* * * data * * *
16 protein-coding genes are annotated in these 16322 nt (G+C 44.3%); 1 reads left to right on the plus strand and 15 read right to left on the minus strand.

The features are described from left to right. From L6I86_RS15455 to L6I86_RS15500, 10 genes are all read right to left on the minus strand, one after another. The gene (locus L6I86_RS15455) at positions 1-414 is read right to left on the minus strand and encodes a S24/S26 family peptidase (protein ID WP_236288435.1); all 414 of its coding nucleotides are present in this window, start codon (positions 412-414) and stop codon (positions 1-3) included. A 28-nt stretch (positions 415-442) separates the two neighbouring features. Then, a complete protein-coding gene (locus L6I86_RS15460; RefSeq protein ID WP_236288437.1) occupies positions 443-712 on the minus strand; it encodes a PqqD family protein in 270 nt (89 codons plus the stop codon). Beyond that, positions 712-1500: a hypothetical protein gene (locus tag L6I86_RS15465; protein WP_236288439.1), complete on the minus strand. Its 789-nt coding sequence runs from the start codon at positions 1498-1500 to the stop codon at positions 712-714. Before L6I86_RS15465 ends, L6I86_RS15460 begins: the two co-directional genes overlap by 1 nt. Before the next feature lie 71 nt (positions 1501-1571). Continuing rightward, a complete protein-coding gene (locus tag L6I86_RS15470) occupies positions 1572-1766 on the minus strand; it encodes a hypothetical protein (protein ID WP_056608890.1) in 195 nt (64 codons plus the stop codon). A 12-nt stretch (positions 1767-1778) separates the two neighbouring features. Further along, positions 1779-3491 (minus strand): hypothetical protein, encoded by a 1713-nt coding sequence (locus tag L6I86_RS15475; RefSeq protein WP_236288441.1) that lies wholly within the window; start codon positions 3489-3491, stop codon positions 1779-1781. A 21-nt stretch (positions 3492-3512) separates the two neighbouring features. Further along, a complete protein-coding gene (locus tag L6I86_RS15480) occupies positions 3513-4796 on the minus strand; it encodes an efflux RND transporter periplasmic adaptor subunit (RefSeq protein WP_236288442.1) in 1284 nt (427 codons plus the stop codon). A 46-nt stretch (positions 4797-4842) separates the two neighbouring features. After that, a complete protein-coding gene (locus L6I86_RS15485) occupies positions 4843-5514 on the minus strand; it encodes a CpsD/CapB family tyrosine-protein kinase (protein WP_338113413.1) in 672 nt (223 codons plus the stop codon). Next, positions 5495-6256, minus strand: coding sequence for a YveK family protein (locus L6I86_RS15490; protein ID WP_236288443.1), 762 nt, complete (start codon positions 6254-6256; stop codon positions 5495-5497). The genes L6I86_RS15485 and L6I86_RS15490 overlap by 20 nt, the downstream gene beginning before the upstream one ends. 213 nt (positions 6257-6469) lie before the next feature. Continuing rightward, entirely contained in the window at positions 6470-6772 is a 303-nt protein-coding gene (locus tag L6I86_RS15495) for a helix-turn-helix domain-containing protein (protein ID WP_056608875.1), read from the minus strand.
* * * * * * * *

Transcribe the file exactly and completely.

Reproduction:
16 protein-coding genes are annotated in these 16322 nt (G+C 44.3%); 1 reads left to right on the plus strand and 15 read right to left on the minus strand.

The features are described from left to right. From L6I86_RS15455 to L6I86_RS15500, 10 genes are all read right to left on the minus strand, one after another. The gene (locus L6I86_RS15455) at positions 1-414 is read right to left on the minus strand and encodes a S24/S26 family peptidase (protein ID WP_236288435.1); all 414 of its coding nucleotides are present in this window, start codon (positions 412-414) and stop codon (positions 1-3) included. A 28-nt stretch (positions 415-442) separates the two neighbouring features. Then, a complete protein-coding gene (locus L6I86_RS15460; RefSeq protein ID WP_236288437.1) occupies positions 443-712 on the minus strand; it encodes a PqqD family protein in 270 nt (89 codons plus the stop codon). Beyond that, positions 712-1500: a hypothetical protein gene (locus tag L6I86_RS15465; protein WP_236288439.1), complete on the minus strand. Its 789-nt coding sequence runs from the start codon at positions 1498-1500 to the stop codon at positions 712-714. Before L6I86_RS15465 ends, L6I86_RS15460 begins: the two co-directional genes overlap by 1 nt. Before the next feature lie 71 nt (positions 1501-1571). Continuing rightward, a complete protein-coding gene (locus tag L6I86_RS15470) occupies positions 1572-1766 on the minus strand; it encodes a hypothetical protein (protein ID WP_056608890.1) in 195 nt (64 codons plus the stop codon). A 12-nt stretch (positions 1767-1778) separates the two neighbouring features. Further along, positions 1779-3491 (minus strand): hypothetical protein, encoded by a 1713-nt coding sequence (locus tag L6I86_RS15475; RefSeq protein WP_236288441.1) that lies wholly within the window; start codon positions 3489-3491, stop codon positions 1779-1781. A 21-nt stretch (positions 3492-3512) separates the two neighbouring features. Further along, a complete protein-coding gene (locus tag L6I86_RS15480) occupies positions 3513-4796 on the minus strand; it encodes an efflux RND transporter periplasmic adaptor subunit (RefSeq protein WP_236288442.1) in 1284 nt (427 codons plus the stop codon). A 46-nt stretch (positions 4797-4842) separates the two neighbouring features. After that, a complete protein-coding gene (locus L6I86_RS15485) occupies positions 4843-5514 on the minus strand; it encodes a CpsD/CapB family tyrosine-protein kinase (protein WP_338113413.1) in 672 nt (223 codons plus the stop codon). Next, positions 5495-6256, minus strand: coding sequence for a YveK family protein (locus L6I86_RS15490; protein ID WP_236288443.1), 762 nt, complete (start codon positions 6254-6256; stop codon positions 5495-5497). The genes L6I86_RS15485 and L6I86_RS15490 overlap by 20 nt, the downstream gene beginning before the upstream one ends. 213 nt (positions 6257-6469) lie before the next feature. Continuing rightward, entirely contained in the window at positions 6470-6772 is a 303-nt protein-coding gene (locus tag L6I86_RS15495) for a helix-turn-helix domain-containing protein (protein ID WP_056608875.1), read from the minus strand.